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Introducing the Special Issue on Mathematics in/for Engineering Education: Evolving from tool to inspiration for engineers

Wednesday, 8 September 2021

Blog by Birgit Pepin (4TU.CEE leader at TU/e)

In recent engineering and mathematics education conferences, many papers and posters related to ā€œMathematics in/for Engineering Educationā€ were presented, reflecting an increasing focus on this domain from a research perspective. In the light of this development, it is timely to bring the field closer together and announce the Special Issue (SI) of the International Journal for Research in Undergraduate Mathematics (IJRUME), guest-edited by Birgit Pepin (Netherlands), Rolf Biehler (Germany), and Ghislaine Gueudet (France).

Cross-roads

The aim of this SI is to investigate innovative teaching and learning practices in mathematics in engineering education, and to develop deeper understandings of the characteristics of current teaching and learning practices that can inform the design and implementation of future innovative practices. The focus of this Special Issue is to provide an overview of this emerging field at the cross-roads between mathematics and engineering education. We posed the following guiding questions for the articles:

  1. How can current (teaching/learning/study) practices of mathematics in engineering education be characterized with a view towards innovation?
  2. What are the ā€œresourcesā€ (cognitive, material, digital, social) used, and what are those that appear also well suited for innovative courses?
  3. What are promising innovative practices in engineering education, and what are the implications for curriculum reform?

The eleven papers that were finally accepted for publication in this special issue were grouped under the following four headings:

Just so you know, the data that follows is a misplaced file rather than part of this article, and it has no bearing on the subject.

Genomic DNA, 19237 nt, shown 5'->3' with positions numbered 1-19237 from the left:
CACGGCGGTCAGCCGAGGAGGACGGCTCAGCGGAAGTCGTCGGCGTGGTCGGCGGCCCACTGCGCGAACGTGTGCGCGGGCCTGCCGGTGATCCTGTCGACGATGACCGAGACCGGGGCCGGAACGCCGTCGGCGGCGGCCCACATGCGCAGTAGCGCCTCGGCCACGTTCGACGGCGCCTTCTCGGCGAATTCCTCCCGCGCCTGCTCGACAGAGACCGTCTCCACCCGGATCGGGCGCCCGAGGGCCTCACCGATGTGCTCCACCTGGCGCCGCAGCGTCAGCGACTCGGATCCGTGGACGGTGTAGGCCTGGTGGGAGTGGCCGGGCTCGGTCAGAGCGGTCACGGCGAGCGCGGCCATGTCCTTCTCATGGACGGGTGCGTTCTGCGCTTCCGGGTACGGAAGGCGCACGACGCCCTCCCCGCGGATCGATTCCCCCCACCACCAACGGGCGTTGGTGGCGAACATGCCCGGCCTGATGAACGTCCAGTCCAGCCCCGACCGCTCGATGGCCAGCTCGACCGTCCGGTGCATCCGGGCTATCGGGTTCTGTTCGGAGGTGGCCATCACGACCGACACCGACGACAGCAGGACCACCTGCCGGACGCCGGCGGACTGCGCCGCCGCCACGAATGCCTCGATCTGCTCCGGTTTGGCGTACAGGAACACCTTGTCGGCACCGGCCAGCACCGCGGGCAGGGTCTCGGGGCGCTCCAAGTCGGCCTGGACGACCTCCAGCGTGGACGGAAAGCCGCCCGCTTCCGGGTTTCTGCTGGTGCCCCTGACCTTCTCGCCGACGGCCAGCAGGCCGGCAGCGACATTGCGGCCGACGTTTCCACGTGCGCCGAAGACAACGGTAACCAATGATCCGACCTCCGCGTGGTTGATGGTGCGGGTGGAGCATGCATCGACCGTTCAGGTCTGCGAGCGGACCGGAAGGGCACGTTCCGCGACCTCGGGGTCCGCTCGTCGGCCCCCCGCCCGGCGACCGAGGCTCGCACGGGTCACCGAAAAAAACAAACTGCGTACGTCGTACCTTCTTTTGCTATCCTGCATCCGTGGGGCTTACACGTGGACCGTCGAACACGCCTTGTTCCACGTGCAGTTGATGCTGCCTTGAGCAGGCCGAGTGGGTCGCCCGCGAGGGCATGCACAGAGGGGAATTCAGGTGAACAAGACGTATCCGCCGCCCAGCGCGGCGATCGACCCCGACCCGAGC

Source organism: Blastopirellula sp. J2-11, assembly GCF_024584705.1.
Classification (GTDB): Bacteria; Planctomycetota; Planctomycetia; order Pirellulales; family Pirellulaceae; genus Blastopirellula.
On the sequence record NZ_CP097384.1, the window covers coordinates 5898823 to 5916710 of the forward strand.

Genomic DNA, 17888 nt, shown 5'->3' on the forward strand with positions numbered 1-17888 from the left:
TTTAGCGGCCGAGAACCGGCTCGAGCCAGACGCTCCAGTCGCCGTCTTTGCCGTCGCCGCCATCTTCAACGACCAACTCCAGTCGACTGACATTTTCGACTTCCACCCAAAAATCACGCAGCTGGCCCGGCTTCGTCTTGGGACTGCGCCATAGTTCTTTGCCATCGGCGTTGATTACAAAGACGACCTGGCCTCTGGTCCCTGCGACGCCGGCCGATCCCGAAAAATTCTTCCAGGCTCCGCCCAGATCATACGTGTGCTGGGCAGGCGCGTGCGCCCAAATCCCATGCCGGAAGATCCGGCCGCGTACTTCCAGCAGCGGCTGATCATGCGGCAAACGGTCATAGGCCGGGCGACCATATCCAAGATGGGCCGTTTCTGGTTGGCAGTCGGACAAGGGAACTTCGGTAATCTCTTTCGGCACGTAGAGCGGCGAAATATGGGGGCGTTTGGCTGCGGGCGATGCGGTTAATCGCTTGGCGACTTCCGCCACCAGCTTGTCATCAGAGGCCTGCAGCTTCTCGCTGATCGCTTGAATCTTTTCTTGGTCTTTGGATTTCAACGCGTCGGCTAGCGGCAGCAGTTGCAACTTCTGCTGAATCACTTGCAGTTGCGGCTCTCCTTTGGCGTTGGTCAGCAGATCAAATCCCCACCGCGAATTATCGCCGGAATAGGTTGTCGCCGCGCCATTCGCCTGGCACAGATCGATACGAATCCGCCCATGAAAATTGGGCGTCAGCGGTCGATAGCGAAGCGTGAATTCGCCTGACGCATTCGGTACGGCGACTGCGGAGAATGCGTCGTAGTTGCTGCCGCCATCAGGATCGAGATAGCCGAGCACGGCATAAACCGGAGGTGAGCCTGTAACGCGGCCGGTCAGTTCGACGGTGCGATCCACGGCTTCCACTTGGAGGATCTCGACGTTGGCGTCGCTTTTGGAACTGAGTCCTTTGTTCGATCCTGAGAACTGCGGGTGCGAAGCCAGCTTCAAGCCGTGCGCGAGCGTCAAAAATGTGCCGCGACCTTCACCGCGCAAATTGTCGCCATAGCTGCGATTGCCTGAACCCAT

1. Bridging mathematics and engineering sciences: understanding and relating different praxeologies
  2. Designing, supporting and studying problem-based learning in mathematics for engineering
  3. Studies on innovative practices of Mathematical Modelling (two papers)
  4. Analysis of institutional re-designs of mathematics curricula for engineering students

You are welcome, and we invite you, to read the eleven papers: https://link.springer.com/journal/40753/volumes-and-issues/7-2

Promising innovative practices in engineering education

From our literature review and reading across the nine papers, we identified four themes regarding promising innovative practices in engineering education:

(a) Modelling was seen as an innovative practice, as it seems to be close to and useful for engineering practices (e.g., conceiving and designing models, trialing them out and checking against reality, etc.).

(b) Active student learning on open-ended real-life tasks and self-regulation are the main ingredients of a second group of innovative practices. Here, students develop their own learning trajectories, in order to overcome a ā€˜compartmentalized curriculumā€™ and atomistic approaches to learning.